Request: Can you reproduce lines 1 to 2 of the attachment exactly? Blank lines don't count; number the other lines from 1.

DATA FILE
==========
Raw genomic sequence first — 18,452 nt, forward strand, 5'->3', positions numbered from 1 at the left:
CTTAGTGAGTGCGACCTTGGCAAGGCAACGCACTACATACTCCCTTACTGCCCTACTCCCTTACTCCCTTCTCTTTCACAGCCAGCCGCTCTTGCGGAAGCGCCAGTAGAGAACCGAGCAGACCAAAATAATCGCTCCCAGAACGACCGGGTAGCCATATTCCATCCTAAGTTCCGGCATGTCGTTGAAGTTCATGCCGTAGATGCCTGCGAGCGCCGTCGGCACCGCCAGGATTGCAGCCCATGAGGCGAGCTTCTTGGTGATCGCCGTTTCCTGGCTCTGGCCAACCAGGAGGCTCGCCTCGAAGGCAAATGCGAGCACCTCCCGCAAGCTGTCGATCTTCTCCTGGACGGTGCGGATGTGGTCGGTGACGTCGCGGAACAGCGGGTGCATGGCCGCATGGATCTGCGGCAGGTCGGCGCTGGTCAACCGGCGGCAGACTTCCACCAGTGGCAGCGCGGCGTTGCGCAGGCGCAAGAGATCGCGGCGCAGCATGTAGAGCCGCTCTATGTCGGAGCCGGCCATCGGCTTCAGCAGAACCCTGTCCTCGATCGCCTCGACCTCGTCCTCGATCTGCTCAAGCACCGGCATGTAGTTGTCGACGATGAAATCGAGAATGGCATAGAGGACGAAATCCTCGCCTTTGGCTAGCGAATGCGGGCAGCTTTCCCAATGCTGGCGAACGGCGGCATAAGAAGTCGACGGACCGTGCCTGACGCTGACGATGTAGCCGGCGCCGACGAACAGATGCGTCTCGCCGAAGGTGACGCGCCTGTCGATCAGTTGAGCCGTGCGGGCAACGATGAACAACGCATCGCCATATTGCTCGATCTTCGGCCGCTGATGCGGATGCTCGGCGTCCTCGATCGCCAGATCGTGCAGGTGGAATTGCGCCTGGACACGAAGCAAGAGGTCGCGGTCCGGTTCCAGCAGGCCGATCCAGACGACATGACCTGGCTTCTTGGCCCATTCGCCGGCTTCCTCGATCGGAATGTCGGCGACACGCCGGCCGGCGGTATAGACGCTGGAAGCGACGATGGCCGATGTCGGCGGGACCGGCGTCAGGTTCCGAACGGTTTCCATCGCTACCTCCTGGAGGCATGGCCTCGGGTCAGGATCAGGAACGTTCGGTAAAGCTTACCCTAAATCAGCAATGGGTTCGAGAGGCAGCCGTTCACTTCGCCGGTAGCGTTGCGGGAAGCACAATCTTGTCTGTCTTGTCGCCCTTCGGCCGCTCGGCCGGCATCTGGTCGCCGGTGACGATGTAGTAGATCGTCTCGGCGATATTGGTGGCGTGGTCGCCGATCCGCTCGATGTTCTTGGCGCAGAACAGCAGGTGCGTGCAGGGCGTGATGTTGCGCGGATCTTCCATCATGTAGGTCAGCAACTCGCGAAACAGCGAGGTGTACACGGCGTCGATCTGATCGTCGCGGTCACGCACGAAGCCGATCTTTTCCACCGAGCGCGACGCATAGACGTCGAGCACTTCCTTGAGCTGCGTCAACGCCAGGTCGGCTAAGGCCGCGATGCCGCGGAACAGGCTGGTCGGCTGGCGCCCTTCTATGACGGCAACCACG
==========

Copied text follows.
Raw genomic sequence first — 18,452 nt, forward strand, 5'->3', positions numbered from 1 at the left:
CTTAGTGAGTGCGACCTTGGCAAGGCAACGCACTACATACTCCCTTACTGCCCTACTCCCTTACTCCCTTCTCTTTCACAGCCAGCCGCTCTTGCGGAAGCGCCAGTAGAGAACCGAGCAGACCAAAATAATCGCTCCCAGAACGACCGGGTAGCCATATTCCATCCTAAGTTCCGGCATGTCGTTGAAGTTCATGCCGTAGATGCCTGCGAGCGCCGTCGGCACCGCCAGGATTGCAGCCCATGAGGCGAGCTTCTTGGTGATCGCCGTTTCCTGGCTCTGGCCAACCAGGAGGCTCGCCTCGAAGGCAAATGCGAGCACCTCCCGCAAGCTGTCGATCTTCTCCTGGACGGTGCGGATGTGGTCGGTGACGTCGCGGAACAGCGGGTGCATGGCCGCATGGATCTGCGGCAGGTCGGCGCTGGTCAACCGGCGGCAGACTTCCACCAGTGGCAGCGCGGCGTTGCGCAGGCGCAAGAGATCGCGGCGCAGCATGTAGAGCCGCTCTATGTCGGAGCCGGCCATCGGCTTCAGCAGAACCCTGTCCTCGATCGCCTCGACCTCGTCCTCGATCTGCTCAAGCACCGGCATGTAGTTGTCGACGATGAAATCGAGAATGGCATAGAGGACGAAATCCTCGCCTTTGGCTAGCGAATGCGGGCAGCTTTCCCAATGCTGGCGAACGGCGGCATAAGAAGTCGACGGACCGTGCCTGACGCTGACGATGTAGCCGGCGCCGACGAACAGATGCGTCTCGCCGAAGGTGACGCGCCTGTCGATCAGTTGAGCCGTGCGGGCAACGATGAACAACGCATCGCCATATTGCTCGATCTTCGGCCGCTGATGCGGATGCTCGGCGTCCTCGATCGCCAGATCGTGCAGGTGGAATTGCGCCTGGACACGAAGCAAGAGGTCGCGGTCCGGTTCCAGCAGGCCGATCCAGACGACATGACCTGGCTTCTTGGCCCATTCGCCGGCTTCCTCGATCGGAATGTCGGCGACACGCCGGCCGGCGGTATAGACGCTGGAAGCGACGATGGCCGATGTCGGCGGGACCGGCGTCAGGTTCCGAACGGTTTCCATCGCTACCTCCTGGAGGCATGGCCTCGGGTCAGGATCAGGAACGTTCGGTAAAGCTTACCCTAAATCAGCAATGGGTTCGAGAGGCAGCCGTTCACTTCGCCGGTAGCGTTGCGGGAAGCACAATCTTGTCTGTCTTGTCGCCCTTCGGCCGCTCGGCCGGCATCTGGTCGCCGGTGACGATGTAGTAGATCGTCTCGGCGATATTGGTGGCGTGGTCGCCGATCCGCTCGATGTTCTTGGCGCAGAACAGCAGGTGCGTGCAGGGCGTGATGTTGCGCGGATCTTCCATCATGTAGGTCAGCAACTCGCGAAACAGCGAGGTGTACACGGCGTCGATCTGATCGTCGCGGTCACGCACGAAGCCGATCTTTTCCACCGAGCGCGACGCATAGACGTCGAGCACTTCCTTGAGCTGCGTCAACGCCAGGTCGGCTAAGGCCGCGATGCCGCGGAACAGGCTGGTCGGCTGGCGCCCTTCTATGACGGCAACCACG